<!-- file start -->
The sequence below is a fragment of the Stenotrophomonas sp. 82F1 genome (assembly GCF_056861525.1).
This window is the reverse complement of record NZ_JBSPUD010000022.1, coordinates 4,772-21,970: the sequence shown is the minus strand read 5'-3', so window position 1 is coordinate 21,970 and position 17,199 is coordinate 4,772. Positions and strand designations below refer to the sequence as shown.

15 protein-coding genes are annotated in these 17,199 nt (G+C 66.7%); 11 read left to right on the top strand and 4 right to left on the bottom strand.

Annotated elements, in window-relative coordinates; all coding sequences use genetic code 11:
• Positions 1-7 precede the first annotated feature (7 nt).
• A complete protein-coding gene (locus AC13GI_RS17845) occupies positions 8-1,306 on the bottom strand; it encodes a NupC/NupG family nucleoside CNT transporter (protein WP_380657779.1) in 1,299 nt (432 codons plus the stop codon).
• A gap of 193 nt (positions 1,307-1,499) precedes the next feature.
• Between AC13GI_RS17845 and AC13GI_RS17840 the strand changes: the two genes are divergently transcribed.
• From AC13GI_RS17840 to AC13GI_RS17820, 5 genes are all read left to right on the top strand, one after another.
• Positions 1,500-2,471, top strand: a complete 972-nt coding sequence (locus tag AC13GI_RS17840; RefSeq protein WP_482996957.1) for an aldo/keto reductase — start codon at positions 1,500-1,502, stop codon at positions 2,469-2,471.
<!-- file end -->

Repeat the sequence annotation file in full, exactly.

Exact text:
The sequence below is a fragment of the Stenotrophomonas sp. 82F1 genome (assembly GCF_056861525.1).
This window is the reverse complement of record NZ_JBSPUD010000022.1, coordinates 4,772-21,970: the sequence shown is the minus strand read 5'-3', so window position 1 is coordinate 21,970 and position 17,199 is coordinate 4,772. Positions and strand designations below refer to the sequence as shown.

15 protein-coding genes are annotated in these 17,199 nt (G+C 66.7%); 11 read left to right on the top strand and 4 right to left on the bottom strand.

Annotated elements, in window-relative coordinates; all coding sequences use genetic code 11:
• Positions 1-7 precede the first annotated feature (7 nt).
• A complete protein-coding gene (locus AC13GI_RS17845) occupies positions 8-1,306 on the bottom strand; it encodes a NupC/NupG family nucleoside CNT transporter (protein WP_380657779.1) in 1,299 nt (432 codons plus the stop codon).
• A gap of 193 nt (positions 1,307-1,499) precedes the next feature.
• Between AC13GI_RS17845 and AC13GI_RS17840 the strand changes: the two genes are divergently transcribed.
• From AC13GI_RS17840 to AC13GI_RS17820, 5 genes are all read left to right on the top strand, one after another.
• Positions 1,500-2,471, top strand: a complete 972-nt coding sequence (locus tag AC13GI_RS17840; RefSeq protein WP_482996957.1) for an aldo/keto reductase — start codon at positions 1,500-1,502, stop codon at positions 2,469-2,471.